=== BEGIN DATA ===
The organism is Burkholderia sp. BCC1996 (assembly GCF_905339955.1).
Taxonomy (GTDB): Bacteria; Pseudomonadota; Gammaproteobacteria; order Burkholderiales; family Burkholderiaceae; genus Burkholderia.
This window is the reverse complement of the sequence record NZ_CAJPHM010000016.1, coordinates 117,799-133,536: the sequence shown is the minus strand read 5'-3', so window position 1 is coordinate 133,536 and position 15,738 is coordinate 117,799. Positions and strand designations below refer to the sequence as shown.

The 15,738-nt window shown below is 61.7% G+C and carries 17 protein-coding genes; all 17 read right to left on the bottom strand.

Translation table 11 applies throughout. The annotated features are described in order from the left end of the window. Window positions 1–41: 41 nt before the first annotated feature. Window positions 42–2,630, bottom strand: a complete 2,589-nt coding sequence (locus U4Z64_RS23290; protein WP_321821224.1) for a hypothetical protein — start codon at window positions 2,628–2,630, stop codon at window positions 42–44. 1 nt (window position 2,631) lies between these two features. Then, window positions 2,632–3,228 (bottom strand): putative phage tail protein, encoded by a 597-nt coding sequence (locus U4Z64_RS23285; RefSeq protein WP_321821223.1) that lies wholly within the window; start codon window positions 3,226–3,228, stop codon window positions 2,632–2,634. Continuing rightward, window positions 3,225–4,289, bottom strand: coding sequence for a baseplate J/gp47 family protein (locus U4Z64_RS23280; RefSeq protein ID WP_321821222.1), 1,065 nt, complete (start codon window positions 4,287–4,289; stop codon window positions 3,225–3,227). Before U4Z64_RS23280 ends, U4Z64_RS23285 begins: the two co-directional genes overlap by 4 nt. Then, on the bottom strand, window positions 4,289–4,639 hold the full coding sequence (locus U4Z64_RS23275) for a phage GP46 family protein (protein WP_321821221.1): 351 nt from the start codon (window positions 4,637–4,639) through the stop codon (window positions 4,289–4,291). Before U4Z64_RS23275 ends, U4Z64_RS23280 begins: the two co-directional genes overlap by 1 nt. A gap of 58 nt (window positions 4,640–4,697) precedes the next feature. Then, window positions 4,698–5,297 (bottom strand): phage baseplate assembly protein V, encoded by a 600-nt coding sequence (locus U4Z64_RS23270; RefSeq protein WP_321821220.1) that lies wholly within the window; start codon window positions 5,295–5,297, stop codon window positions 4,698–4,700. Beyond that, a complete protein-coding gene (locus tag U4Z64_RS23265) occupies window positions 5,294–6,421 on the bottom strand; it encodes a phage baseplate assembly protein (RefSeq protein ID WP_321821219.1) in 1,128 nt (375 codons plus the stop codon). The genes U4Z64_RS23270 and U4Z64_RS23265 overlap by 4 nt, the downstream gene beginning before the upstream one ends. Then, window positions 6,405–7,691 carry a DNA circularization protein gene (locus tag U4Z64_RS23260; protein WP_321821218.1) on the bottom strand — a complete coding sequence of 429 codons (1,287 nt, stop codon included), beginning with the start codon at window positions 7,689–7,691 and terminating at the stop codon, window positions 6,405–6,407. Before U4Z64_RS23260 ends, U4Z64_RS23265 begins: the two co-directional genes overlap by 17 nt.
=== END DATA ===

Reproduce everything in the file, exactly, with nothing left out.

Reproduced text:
The organism is Burkholderia sp. BCC1996 (assembly GCF_905339955.1).
Taxonomy (GTDB): Bacteria; Pseudomonadota; Gammaproteobacteria; order Burkholderiales; family Burkholderiaceae; genus Burkholderia.
This window is the reverse complement of the sequence record NZ_CAJPHM010000016.1, coordinates 117,799-133,536: the sequence shown is the minus strand read 5'-3', so window position 1 is coordinate 133,536 and position 15,738 is coordinate 117,799. Positions and strand designations below refer to the sequence as shown.

The 15,738-nt window shown below is 61.7% G+C and carries 17 protein-coding genes; all 17 read right to left on the bottom strand.

Translation table 11 applies throughout. The annotated features are described in order from the left end of the window. Window positions 1–41: 41 nt before the first annotated feature. Window positions 42–2,630, bottom strand: a complete 2,589-nt coding sequence (locus U4Z64_RS23290; protein WP_321821224.1) for a hypothetical protein — start codon at window positions 2,628–2,630, stop codon at window positions 42–44. 1 nt (window position 2,631) lies between these two features. Then, window positions 2,632–3,228 (bottom strand): putative phage tail protein, encoded by a 597-nt coding sequence (locus U4Z64_RS23285; RefSeq protein WP_321821223.1) that lies wholly within the window; start codon window positions 3,226–3,228, stop codon window positions 2,632–2,634. Continuing rightward, window positions 3,225–4,289, bottom strand: coding sequence for a baseplate J/gp47 family protein (locus U4Z64_RS23280; RefSeq protein ID WP_321821222.1), 1,065 nt, complete (start codon window positions 4,287–4,289; stop codon window positions 3,225–3,227). Before U4Z64_RS23280 ends, U4Z64_RS23285 begins: the two co-directional genes overlap by 4 nt. Then, on the bottom strand, window positions 4,289–4,639 hold the full coding sequence (locus U4Z64_RS23275) for a phage GP46 family protein (protein WP_321821221.1): 351 nt from the start codon (window positions 4,637–4,639) through the stop codon (window positions 4,289–4,291). Before U4Z64_RS23275 ends, U4Z64_RS23280 begins: the two co-directional genes overlap by 1 nt. A gap of 58 nt (window positions 4,640–4,697) precedes the next feature. Then, window positions 4,698–5,297 (bottom strand): phage baseplate assembly protein V, encoded by a 600-nt coding sequence (locus U4Z64_RS23270; RefSeq protein WP_321821220.1) that lies wholly within the window; start codon window positions 5,295–5,297, stop codon window positions 4,698–4,700. Beyond that, a complete protein-coding gene (locus tag U4Z64_RS23265) occupies window positions 5,294–6,421 on the bottom strand; it encodes a phage baseplate assembly protein (RefSeq protein ID WP_321821219.1) in 1,128 nt (375 codons plus the stop codon). The genes U4Z64_RS23270 and U4Z64_RS23265 overlap by 4 nt, the downstream gene beginning before the upstream one ends. Then, window positions 6,405–7,691 carry a DNA circularization protein gene (locus tag U4Z64_RS23260; protein WP_321821218.1) on the bottom strand — a complete coding sequence of 429 codons (1,287 nt, stop codon included), beginning with the start codon at window positions 7,689–7,691 and terminating at the stop codon, window positions 6,405–6,407. Before U4Z64_RS23260 ends, U4Z64_RS23265 begins: the two co-directional genes overlap by 17 nt.